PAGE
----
Trelock LS 950 Headlight Review
Lights are a vital part of even the sometimes-night rider, let alone the daily commuter or lifestyle rider. The past few years have seen some incredible jumps in lighting technology, ushering in a new era of compact high powered rechargeable units to safely extend your ride time well after dark. The days of questionable be seen button cell powered blinkies are behind us, it’s time to light up the road ahead. Trelock is one of the oldest cycling accessory brands in Germany (the company began in 1854) and the LS 950 is their top of the line commuter headlight.
The Trelock LS 950 is what I would term a super-commuter light, with enough output for riding in complete darkness and battery power for up to 45 hours of riding between recharges. That’s a week’s worth of 2 hour morning and evening commutes without a recharge, in the lowest power mode at least. Trelock sacrifices absolute maximum power and minimum weight for long runtimes, optimizing light output through reflector technology rather than with higher and higher powered LEDs. In much of Western Europe transportation cycling is far more ingrained in the culture than it is in the United States, and Germany is no exception with commuter paths crisscrossing the cities and bicycle specific law in many cases far ahead of our own. One such regulation is the StVZO laws that regulate all lighting used in public traffic, including bicycle lighting. StVZO laws are at the heart of the LS 950 reflector, and that reflector is the basis for the entire light.
The reflector and lens in the LS 950 squeezes the most light possible from the LED inside. Placed next to other lights with 1W LEDs and it can be surprising to find out that the power consumption of each is the same — the LS 950 has a bright beam focussed on the road surface ahead rather than a floodlight effect. The aforementioned StVZO laws require that lights not blind other road users, forcing manufacturers to engineer reflectors that direct light down and onto the roadway rather than straight forward. Imagine cars with bare bulbs rather than headlights focussed on the road and such light laws start making perfect sense. The lens of the LS 950 isn’t perfect, there are some stray beams refracted through the front surface of the lens heading off to the sides, but the bulk of the light is focussed into a box, lighting up what is ahead without “wasting” much light on places your wheels will never touch. It’s really an impressive amount of light, one hard to justly photograph.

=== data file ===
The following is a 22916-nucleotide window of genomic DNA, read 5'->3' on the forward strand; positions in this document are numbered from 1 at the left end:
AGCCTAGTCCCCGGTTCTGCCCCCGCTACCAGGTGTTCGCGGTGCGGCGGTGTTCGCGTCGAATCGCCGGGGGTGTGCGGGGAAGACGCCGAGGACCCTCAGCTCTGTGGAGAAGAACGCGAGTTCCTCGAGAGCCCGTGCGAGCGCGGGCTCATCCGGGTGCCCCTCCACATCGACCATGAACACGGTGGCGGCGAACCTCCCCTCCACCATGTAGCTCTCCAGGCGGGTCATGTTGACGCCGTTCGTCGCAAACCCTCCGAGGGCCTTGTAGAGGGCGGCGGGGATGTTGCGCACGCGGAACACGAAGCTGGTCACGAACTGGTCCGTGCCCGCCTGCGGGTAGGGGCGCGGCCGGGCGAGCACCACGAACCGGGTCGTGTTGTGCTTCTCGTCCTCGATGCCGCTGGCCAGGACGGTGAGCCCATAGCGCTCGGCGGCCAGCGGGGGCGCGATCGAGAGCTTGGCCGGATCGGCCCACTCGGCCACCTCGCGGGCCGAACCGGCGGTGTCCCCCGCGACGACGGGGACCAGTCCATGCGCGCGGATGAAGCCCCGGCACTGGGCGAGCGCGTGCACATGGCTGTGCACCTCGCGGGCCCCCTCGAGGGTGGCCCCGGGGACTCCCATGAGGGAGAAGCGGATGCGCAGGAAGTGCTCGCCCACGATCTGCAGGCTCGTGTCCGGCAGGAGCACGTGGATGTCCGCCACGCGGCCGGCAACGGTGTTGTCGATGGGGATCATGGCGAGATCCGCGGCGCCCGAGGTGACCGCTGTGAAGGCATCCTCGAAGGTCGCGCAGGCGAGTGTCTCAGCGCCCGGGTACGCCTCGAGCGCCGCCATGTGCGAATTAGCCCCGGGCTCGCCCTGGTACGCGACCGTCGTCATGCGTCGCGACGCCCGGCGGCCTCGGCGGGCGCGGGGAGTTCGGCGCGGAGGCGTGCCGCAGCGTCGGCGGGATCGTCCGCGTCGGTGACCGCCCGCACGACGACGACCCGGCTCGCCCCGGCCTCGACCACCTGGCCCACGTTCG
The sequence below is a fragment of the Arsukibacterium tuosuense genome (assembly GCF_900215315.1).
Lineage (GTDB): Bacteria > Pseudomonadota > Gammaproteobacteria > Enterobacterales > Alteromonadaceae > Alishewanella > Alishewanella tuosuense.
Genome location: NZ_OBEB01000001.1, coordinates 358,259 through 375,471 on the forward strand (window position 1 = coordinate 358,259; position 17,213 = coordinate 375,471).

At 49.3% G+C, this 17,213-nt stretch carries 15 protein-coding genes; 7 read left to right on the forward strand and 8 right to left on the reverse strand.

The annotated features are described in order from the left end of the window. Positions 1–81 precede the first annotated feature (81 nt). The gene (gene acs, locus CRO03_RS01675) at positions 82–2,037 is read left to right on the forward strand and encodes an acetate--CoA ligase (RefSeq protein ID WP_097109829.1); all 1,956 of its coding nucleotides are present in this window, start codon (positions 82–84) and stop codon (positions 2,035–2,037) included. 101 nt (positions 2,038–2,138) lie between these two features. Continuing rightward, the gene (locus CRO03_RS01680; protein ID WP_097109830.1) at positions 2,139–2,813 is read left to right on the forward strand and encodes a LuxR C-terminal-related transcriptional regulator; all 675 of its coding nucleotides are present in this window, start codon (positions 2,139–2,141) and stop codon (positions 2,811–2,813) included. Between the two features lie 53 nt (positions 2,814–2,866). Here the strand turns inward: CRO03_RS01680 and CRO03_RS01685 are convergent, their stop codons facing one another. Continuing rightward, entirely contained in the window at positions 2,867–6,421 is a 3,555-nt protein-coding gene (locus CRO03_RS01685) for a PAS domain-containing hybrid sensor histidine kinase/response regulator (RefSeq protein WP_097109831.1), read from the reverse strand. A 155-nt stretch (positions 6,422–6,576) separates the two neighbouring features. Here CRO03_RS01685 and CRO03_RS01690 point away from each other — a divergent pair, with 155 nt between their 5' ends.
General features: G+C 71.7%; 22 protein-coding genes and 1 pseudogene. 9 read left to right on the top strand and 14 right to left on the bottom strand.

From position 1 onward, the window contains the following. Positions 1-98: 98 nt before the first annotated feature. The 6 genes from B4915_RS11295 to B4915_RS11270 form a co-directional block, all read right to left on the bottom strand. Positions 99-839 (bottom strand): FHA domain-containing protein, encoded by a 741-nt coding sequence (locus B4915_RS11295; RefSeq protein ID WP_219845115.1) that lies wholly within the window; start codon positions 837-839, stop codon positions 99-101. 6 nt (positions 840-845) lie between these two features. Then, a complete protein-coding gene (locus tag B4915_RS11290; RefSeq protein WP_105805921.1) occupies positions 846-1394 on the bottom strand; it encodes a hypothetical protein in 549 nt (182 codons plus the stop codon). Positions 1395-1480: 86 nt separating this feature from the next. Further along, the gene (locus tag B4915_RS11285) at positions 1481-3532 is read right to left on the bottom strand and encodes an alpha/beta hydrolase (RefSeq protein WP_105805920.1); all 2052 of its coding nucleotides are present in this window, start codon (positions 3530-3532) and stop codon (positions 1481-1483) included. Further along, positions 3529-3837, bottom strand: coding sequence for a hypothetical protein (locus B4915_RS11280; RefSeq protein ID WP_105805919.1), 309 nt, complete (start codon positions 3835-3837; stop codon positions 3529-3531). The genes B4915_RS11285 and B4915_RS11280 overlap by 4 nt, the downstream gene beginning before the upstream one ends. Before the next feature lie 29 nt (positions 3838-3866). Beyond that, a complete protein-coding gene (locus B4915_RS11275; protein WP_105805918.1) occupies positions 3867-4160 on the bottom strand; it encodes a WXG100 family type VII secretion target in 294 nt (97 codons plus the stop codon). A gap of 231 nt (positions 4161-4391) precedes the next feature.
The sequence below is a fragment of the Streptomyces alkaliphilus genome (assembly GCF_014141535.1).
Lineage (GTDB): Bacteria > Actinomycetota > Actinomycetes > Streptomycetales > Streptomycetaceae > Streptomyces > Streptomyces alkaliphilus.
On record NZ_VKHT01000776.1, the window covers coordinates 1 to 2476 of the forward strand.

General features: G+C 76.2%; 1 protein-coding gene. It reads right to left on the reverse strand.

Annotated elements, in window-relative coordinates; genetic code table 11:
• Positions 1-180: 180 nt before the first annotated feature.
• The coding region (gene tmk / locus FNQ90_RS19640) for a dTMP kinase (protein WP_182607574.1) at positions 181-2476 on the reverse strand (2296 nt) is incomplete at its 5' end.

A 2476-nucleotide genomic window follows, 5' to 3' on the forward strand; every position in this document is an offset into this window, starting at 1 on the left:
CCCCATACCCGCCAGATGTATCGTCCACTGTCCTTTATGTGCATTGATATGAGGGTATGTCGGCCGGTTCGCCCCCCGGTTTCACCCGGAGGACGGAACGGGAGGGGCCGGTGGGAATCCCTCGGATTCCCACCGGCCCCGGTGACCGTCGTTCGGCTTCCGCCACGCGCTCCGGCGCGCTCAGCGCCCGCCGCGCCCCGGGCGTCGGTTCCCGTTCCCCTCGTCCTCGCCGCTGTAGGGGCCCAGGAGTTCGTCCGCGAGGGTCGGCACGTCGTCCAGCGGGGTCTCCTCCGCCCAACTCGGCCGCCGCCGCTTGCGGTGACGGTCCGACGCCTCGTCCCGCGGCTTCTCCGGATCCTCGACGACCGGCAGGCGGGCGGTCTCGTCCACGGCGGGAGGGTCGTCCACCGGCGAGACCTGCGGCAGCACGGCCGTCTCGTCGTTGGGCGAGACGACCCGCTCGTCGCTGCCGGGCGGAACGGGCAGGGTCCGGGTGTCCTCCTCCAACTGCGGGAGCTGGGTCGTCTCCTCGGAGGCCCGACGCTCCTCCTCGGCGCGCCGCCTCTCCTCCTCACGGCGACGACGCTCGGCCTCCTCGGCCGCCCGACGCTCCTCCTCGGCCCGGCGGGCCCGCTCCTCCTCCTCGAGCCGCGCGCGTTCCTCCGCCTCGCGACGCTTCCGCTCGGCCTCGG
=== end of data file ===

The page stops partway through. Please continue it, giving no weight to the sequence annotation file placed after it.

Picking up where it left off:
The quoted output ranges from 6 – 70 lux, a unit that measured focussed light rather than raw light output, with five power levels to choose from. Along with multiple levels, the LS 950 has an excellent power meter displaying hours and minutes remaining in a given light level. With the larger than usual 4300 mAh lithium ion battery and excellent power management the light offers unparalleled runtimes, 6 – 45 hours. This is the light I would choose for a multi-day tour where recharging isn’t a solid option. The plus and minus light buttons are easy to use even with winter gloves, requiring an extended button push for on/off with a tap to move between levels. With a subtle backlight so you can always see the remaining battery life this is easily the best light meter I’ve ever used, with no glitches or jumps in the estimated time remaining that I’ve noticed. If only the buttons were also backlit, that would make it much easier to adjust light levels throughout the ride.
The LS 950 body is plastic and while sturdy feeling, perhaps not what I’d look for in a $230 light unit given the build quality of some of the competitors. It is not rated as waterproof but passes the faucet test of not shorting out under running water, I’d just make sure the plug for the USB recharging port is securely in place before heading into the eye of the storm. The bar mount uses a cam and strap similar to some seatpost fender mounts, fitting most any bar out there with enough side to side adjustment to keep the light straight ahead no matter the backsweep of the bars. I did find that the strap mount could slip forward over rough patches of trail — if you experience the same there is a more conventional bolt-on mount available. The same battery that gives the light the amazing runtimes unfortunately also gives the LS 950 some pudge around the middle, making the light a tight fit on some of my handlebar configurations — something to consider if you you run narrow bars or have a dashboard of accessories on your bike.
Overall the Trelock LS 950 is a pretty great commuter light, especially for those with plans to ride deep into the night a couple of evenings in a row. It is really all about the runtime and power management of this light, and the lens that maximizes the light output in just the right place. At 214 grams the LS 950 isn’t a lightweight addition to your race bike, but neither is it meant to be. For people replacing significant car trips the $230 retail price is easier to swallow than for sometimes riders, but this is a light that really appeals to people looking to maximize runtime and minimize recharging. If that is your goal, this might be your light. See more and order direct at the US distributor, Cantitoe Road.